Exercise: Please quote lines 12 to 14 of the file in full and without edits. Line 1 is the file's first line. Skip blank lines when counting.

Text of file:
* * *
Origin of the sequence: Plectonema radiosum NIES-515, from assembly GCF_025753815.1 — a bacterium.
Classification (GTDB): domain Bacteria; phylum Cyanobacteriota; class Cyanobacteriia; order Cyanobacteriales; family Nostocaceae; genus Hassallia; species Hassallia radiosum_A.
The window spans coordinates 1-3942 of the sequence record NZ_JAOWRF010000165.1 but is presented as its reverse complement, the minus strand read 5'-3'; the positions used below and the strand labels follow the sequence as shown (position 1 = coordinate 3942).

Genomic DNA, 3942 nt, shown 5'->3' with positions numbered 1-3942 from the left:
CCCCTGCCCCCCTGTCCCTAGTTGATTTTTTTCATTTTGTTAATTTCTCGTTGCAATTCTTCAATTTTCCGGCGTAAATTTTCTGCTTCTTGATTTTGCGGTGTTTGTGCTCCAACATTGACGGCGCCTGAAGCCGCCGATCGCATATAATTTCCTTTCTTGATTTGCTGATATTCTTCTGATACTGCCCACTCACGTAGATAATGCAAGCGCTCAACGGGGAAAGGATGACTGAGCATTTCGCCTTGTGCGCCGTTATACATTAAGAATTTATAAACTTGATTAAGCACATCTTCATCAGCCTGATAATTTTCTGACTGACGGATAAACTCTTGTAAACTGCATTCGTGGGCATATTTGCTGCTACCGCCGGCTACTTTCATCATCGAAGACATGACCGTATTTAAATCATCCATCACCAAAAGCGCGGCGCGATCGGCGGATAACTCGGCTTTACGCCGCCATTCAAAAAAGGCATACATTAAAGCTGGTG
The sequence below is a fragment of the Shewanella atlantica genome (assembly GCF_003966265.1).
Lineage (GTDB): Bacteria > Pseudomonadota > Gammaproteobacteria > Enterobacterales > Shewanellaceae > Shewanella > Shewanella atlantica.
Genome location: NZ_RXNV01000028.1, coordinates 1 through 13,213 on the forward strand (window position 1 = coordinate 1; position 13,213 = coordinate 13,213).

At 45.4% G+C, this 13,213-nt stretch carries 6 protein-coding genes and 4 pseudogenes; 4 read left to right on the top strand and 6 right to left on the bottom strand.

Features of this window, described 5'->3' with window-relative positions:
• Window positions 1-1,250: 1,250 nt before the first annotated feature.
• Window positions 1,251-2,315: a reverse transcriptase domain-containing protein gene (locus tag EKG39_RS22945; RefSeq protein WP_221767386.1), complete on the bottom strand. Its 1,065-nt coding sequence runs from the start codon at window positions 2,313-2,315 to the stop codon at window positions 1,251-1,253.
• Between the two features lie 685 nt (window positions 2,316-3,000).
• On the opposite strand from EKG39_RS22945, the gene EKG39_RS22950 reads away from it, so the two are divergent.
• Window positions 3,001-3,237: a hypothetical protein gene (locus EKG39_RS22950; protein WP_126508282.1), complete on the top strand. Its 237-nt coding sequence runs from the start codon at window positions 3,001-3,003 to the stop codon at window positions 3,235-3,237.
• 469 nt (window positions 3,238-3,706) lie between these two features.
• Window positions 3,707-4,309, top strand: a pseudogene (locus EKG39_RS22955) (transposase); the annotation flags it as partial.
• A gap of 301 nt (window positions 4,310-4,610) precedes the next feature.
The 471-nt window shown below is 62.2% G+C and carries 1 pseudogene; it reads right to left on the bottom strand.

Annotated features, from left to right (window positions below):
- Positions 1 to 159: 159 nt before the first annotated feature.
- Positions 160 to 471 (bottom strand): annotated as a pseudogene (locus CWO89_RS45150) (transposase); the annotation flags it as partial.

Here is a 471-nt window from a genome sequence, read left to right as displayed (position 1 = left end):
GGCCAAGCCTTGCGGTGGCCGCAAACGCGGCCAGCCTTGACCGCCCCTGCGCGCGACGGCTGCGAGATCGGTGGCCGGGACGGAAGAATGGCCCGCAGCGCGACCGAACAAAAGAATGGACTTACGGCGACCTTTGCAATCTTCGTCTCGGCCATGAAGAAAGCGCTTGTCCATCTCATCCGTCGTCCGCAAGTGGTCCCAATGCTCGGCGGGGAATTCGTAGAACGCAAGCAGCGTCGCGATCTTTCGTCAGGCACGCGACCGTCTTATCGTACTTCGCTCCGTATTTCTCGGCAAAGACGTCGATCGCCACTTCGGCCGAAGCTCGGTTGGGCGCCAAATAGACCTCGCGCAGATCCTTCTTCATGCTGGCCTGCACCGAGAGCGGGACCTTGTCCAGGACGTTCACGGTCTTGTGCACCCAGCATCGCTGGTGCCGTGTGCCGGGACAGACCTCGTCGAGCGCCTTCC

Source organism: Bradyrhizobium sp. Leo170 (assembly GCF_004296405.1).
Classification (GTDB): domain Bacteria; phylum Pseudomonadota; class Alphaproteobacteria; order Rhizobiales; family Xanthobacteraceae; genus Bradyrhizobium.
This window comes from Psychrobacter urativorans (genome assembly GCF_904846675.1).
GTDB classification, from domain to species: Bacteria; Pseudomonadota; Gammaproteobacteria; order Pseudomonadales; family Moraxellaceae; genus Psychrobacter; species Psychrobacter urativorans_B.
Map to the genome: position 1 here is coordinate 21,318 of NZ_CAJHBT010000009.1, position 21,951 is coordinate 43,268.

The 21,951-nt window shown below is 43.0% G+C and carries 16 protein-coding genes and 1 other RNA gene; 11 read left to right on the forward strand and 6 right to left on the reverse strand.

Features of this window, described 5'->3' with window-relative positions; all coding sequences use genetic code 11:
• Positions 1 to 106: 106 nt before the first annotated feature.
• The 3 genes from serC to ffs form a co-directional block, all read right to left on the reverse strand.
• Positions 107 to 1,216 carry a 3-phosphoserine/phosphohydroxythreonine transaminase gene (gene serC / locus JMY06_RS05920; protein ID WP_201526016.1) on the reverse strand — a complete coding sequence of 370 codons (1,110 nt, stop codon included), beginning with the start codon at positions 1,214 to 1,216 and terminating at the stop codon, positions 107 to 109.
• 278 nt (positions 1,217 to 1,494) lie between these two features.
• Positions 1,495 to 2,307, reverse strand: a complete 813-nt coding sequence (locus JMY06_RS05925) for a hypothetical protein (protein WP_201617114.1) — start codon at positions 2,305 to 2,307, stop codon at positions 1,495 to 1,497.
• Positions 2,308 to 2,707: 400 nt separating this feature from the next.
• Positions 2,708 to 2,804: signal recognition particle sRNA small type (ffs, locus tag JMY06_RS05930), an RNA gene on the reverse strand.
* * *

• Window positions 1,251-2,315: a reverse transcriptase domain-containing protein gene (locus tag EKG39_RS22945; RefSeq protein WP_221767386.1), complete on the bottom strand. Its 1,065-nt coding sequence runs from the start codon at window positions 2,313-2,315 to the stop codon at window positions 1,251-1,253.
• Between the two features lie 685 nt (window positions 2,316-3,000).
• On the opposite strand from EKG39_RS22945, the gene EKG39_RS22950 reads away from it, so the two are divergent.